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[ The Onset Of Coronary Artery Disease May Be Influenced By Fat Outside Of Arteries ]

The Onset Of Coronary Artery Disease May Be Influenced By Fat Outside Of Arteries

Researchers at UC have confirmed that fat surrounding the outside of arteries in humans - particularly the left coronary artery - may influence the onset of coronary artery disease, or atherosclerosis, which is the leading cause of death in the U.S. These findings, presented at the American Heart Association's Arteriosclerosis, Thrombosis and Vascular Biology (ATVB) 2012 Scientific Sessions in Chicago, may help in identifying the molecular culprit, with the goal of creating targeted therapies for atherosclerosis before the disease forms. Coronary artery disease is a narrowing of the small blood vessels that supply blood and oxygen to the heart. Tapan Chatterjee, PhD, and researchers in the division of cardiovascular diseases at UC found through global gene expression analysis (measurement of the activity of thousands of genes at once) that this outer fat tissue - known as perivascular fat tissue - is different from subcutaneous (beneath the skin) fat tissues in other parts of the body.

Infective Endocarditis Involving Implanted Cardiac Devices Linked To More Complications

The April 25 issue of JAMA reports that patients with infective endocarditis, an inflammation of the inner layer of the heart, who have implanted cardiac devices have a higher rate of complications, including valve infections, heart failure, persistent bacteremia, as well as high in-hospital and 1-year mortality rates, especially if it involves the heart valves. Background information in the study states: "Cardiac electronic devices, including permanent pacemakers and implantable cardioverter-defibrillators (ICDs), are increasingly implanted worldwide, with estimates of more than 4.2 million patients with a permanent pacemaker or ICD implanted in the United States between 1993 and 2008. Cardiac device infection is a serious, emerging disease with a 210 percent increase in incidence between 1993 and 2008.

Risk Factors For Contrast Induced Nephrotoxicity Challenged

Contrary to current belief, a new study finds that patients with a history of diabetes are not one of the most at risk for contrast induced nephrotoxicity. Instead, the study found that patients with a history of renal disease, hypertension and/or heart disease are more likely to suffer from renal insufficiency, putting them at greater risk for contrast induced nephrotoxicity. The study, done at Northwestern Memorial Hospital-Northwestern University in Chicago, included 2, 404 patients. All patients underwent an estimated glomerular filtration rate (eGFR) test immediately before undergoing a CT examination. "Since all patients underwent the eGFR test, we had an unusual opportunity to see if the traditional risk factors truly predict reduced renal function, said Vahid Yaghmai, MD, one of the authors of the study.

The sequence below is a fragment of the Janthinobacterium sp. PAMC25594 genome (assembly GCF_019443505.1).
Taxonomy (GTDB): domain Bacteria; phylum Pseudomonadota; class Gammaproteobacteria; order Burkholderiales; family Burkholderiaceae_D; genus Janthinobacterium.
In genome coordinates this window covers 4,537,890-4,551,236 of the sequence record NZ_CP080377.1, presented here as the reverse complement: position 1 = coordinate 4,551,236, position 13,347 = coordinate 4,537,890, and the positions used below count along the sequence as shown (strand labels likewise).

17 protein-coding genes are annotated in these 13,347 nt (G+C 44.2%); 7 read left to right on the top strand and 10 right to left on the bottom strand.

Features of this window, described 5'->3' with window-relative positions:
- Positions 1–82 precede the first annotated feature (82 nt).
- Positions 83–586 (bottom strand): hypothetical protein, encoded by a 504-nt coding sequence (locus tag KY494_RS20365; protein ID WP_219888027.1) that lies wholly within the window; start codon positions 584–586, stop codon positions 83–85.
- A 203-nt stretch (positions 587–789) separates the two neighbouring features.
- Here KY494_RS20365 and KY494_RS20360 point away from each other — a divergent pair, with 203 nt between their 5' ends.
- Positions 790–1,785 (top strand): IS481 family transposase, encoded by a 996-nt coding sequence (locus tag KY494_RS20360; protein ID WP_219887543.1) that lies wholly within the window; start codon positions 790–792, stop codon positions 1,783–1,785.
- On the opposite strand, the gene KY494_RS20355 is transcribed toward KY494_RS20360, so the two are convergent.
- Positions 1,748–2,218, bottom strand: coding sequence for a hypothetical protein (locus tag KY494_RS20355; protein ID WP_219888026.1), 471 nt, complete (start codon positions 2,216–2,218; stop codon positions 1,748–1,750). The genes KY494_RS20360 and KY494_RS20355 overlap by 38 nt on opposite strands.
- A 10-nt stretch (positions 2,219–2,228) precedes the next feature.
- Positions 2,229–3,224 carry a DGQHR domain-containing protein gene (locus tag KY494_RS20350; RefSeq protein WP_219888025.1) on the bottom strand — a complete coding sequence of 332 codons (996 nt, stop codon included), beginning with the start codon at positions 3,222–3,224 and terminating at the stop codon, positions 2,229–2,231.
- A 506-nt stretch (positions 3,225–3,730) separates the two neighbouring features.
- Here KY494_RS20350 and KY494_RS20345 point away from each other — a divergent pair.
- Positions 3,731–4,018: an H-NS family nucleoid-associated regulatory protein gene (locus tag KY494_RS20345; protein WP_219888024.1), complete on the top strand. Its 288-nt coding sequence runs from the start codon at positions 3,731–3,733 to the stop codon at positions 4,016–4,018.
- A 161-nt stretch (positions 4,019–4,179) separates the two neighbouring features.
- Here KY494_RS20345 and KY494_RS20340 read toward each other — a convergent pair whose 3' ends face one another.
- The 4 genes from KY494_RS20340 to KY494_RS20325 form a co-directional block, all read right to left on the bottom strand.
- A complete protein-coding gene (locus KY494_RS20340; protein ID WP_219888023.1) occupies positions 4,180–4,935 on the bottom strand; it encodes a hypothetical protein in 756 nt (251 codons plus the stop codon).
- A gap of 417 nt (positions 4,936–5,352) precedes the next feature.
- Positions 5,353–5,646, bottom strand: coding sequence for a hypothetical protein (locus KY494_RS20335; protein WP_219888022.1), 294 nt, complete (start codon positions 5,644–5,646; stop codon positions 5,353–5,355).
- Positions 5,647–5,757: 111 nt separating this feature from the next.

New Technique Developed That Could Improve Heart Attack Prediction

An award-winning research project, funded by the British Heart Foundation (BHF), has tested a new imaging method which could help improve how doctors predict a patient's risk of having a heart attack (1). Scientists from the University of Edinburgh, a BHF Centre of Research Excellence, in collaboration with the University of Cambridge are the first to demonstrate the potential of combining PET and CT scanning to image the disease processes directly in the coronary arteries that cause heart attacks (2). There are nearly 2.7 million people living with coronary heart disease (CHD) in the UK and it kills 88, 000 people each year. Most of these deaths are caused by a heart attack. Each year there are around 124, 000 heart attacks in the UK (3). The research, published in the Journal of the American College of Cardiology (JACC) (4), involved giving over 100 people a CT calcium score to measure the amount of calcified or hardened plaques in their coronary arteries.

Brain Health Can Now Be Monitored During Children's Heart Surgery

A new monitoring method and blood test may provide early warnings when a child's brain isn't getting enough blood during heart surgery, according to new research presented during the American Heart Association's Emerging Science Series webinar. Brain injury occurs in 30 percent to 70 percent of infants and children undergoing repair of congenital heart defects. A congenital heart defect is a heart abnormality present at birth. Out of 1, 000 live births in the United States, about 8 babies will have some kind of heart defect. Previously, there has been no way to detect brain injury during surgery as it happens. This research was a multi-center observational pilot study to evaluate the feasibility of new monitoring strategies in a high-risk population of children with congenital heart disease.

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